“The hunting season for the “Pridnestrovian witches” is open” - how they comment on the law on separatism in Moldova

02/10/23 18:50

“The hunting season for the “Pridnestrovian witches” is open” - how they comment on the law on separatism in Moldova

Tiraspol, February 10. /Novosti Pridnestrovya/. A week has passed since the Moldovan Parliament adopted the so-called law on separatism in the final reading. Recall that these are amendments to the Criminal Code of the Republic of Moldova, which introduce punishment for: “separatism”, “conspiracy against Moldova”, “creation of an illegal information structure”. The last two concepts have not been fully disclosed, as, indeed, many other things in this law. But one thing is clear: the amendments are directed against Pridnestrovie and its inhabitants, and the Moldovan authorities do not hide this.

"Doomed to Be Selective"

At the same time, it is characteristic that even the representatives and sympathizers of the ruling PAS party themselves are not particularly euphoric about the adoption of the law (well, with the exception of Oazu Nantoi, who was already going to drop the 5 + 2 negotiation format “in a dumpster”). PAS MP and Vice Speaker of the Moldovan Parliament Mihai Popsoi, in an interview with the Russian Kommersant, admitted that the amendments to the Criminal Code of the Republic of Moldova could complicate the negotiations between Tiraspol and Chisinau.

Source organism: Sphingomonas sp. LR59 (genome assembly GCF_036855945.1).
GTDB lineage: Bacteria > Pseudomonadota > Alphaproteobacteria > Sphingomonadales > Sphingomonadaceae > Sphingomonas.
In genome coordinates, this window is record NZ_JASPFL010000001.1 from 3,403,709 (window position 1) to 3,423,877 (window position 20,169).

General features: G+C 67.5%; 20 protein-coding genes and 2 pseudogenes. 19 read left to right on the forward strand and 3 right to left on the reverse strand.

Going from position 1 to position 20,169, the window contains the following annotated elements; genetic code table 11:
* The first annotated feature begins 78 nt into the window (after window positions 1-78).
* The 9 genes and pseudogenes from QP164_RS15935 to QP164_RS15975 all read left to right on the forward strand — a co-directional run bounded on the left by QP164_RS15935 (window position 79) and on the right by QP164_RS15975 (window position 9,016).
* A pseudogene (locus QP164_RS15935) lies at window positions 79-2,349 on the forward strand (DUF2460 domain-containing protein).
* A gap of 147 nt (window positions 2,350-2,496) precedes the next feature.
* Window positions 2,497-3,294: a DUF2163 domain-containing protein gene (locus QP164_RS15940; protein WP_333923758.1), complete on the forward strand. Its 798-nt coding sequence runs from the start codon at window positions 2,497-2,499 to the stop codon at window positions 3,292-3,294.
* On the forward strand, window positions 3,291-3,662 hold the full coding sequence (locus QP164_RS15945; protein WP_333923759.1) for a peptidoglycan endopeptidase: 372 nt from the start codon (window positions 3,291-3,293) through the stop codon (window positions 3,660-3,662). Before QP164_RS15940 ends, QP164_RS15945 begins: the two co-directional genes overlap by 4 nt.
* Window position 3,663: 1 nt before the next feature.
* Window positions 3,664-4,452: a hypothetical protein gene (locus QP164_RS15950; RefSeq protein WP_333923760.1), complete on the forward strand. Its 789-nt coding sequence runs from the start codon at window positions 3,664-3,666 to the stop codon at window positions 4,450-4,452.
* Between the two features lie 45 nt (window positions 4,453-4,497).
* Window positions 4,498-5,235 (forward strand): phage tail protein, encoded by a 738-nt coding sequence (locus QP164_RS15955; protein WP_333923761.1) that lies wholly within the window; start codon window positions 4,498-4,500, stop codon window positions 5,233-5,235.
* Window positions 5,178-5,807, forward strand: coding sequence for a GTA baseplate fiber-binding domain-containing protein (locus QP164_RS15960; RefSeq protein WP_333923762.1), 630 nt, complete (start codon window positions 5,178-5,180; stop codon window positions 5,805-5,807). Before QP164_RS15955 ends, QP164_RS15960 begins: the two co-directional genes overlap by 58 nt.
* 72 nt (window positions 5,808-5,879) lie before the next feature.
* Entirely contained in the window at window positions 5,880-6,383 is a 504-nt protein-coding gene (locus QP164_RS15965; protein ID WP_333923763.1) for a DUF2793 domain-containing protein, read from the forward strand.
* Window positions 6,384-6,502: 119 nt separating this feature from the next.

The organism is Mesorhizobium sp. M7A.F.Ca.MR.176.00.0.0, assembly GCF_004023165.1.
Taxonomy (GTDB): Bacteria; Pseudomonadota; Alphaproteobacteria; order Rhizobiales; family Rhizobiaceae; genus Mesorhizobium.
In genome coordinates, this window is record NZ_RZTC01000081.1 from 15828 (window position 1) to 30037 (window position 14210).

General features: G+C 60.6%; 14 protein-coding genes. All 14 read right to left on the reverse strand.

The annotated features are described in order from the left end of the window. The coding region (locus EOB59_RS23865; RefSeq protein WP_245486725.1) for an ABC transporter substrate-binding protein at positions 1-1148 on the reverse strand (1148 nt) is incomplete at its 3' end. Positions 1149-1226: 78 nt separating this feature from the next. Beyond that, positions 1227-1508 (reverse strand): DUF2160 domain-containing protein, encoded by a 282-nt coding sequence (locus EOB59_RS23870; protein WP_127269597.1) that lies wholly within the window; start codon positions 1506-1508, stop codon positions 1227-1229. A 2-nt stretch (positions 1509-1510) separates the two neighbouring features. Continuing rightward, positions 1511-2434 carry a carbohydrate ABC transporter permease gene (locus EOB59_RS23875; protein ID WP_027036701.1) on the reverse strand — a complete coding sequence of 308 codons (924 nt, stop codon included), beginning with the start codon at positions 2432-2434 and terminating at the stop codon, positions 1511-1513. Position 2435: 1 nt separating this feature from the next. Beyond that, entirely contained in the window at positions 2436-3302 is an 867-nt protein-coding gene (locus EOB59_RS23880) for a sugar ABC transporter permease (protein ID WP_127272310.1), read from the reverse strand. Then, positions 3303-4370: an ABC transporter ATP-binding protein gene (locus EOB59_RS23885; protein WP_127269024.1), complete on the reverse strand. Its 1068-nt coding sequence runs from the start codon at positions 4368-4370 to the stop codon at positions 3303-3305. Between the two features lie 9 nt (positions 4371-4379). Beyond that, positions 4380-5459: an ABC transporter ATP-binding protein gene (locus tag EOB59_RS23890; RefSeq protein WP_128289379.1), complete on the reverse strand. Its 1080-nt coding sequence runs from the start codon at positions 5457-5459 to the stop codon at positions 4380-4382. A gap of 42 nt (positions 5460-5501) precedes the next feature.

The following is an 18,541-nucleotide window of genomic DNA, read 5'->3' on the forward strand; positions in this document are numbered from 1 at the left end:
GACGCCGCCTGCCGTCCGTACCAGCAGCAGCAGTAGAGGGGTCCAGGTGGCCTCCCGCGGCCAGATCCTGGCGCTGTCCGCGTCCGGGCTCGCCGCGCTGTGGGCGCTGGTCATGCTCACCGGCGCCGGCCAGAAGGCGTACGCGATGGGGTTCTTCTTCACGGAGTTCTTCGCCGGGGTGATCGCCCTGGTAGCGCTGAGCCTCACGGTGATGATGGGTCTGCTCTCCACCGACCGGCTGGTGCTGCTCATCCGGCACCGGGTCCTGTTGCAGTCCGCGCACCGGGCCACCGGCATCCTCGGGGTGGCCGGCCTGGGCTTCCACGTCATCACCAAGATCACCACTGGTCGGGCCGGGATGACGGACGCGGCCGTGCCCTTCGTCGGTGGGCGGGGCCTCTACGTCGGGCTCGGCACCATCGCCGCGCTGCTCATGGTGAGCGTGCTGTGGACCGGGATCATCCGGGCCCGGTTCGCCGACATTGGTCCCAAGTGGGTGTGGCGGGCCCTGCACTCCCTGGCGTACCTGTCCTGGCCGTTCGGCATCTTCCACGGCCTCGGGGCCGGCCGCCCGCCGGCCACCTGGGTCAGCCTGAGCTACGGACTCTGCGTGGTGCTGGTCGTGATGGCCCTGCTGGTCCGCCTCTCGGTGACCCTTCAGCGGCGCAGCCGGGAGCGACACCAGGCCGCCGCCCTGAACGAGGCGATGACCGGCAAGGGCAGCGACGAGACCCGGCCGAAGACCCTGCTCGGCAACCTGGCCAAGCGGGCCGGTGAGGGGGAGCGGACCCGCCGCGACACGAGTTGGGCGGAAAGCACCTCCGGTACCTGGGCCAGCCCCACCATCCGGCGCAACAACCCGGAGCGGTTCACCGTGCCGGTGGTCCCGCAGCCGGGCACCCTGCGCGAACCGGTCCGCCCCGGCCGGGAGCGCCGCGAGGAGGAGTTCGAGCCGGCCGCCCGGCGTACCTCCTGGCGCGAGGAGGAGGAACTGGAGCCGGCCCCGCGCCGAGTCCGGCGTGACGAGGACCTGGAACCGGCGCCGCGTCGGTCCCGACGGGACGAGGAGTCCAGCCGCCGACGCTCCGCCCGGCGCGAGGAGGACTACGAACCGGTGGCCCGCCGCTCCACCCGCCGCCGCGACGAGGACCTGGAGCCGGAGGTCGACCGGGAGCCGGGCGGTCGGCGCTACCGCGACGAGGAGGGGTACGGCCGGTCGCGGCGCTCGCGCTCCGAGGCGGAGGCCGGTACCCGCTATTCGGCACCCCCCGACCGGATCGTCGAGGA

Critics of the “law on separatism” consider that one of its main flaws is that it will be opportunistic, and selective: it can be used against one person, while it cannot be used against the other. For example, in Moldova, there are pro-Romanian unionists, who, in accordance with the adopted amendments, can go directly to jail under the article “conspiracy against Moldova”. But no - PAS has already stated that unionists would not be subject to this law.

Some supporters of the current Moldovan Government fully agree that such opportunism looks bad. Former adviser to the President of the Republic of Moldova Peter Luchinsky and political analyst Anatoly Tseranu, who in 1998 proposed to involve NATO forces in the Moldovan-Pridnestrovian settlement, notes that “in a legal state, the law should not function selectively, while this law is doomed to be selective.”

“I don't think the authors thought very well when they concluded that it was necessary to formulate this law and vote for it. For any prosecutor, this is a major headache: how to initiate [cases], against whom to initiate it, how to initiate it. For lawyers, this is a real Eldorado - there are so many opportunities to protect your potential client,” Tseranu said in the New Week program on the Moldovan TV8 channel. 

He added that “if these amendments are followed very punctually, then Mr. Serebryan [the political representative of the Republic of Moldova], who will go to negotiate something in Pridnestrovie tomorrow, can easily fall under the law,” while the Deputy Prime Minister of the Republic of Moldova, Andrey Spinu, who participated in the negotiations according to the energy contract with the PMR, actually "should get a life sentence."

"They Came and Brought a Load of Nonsense"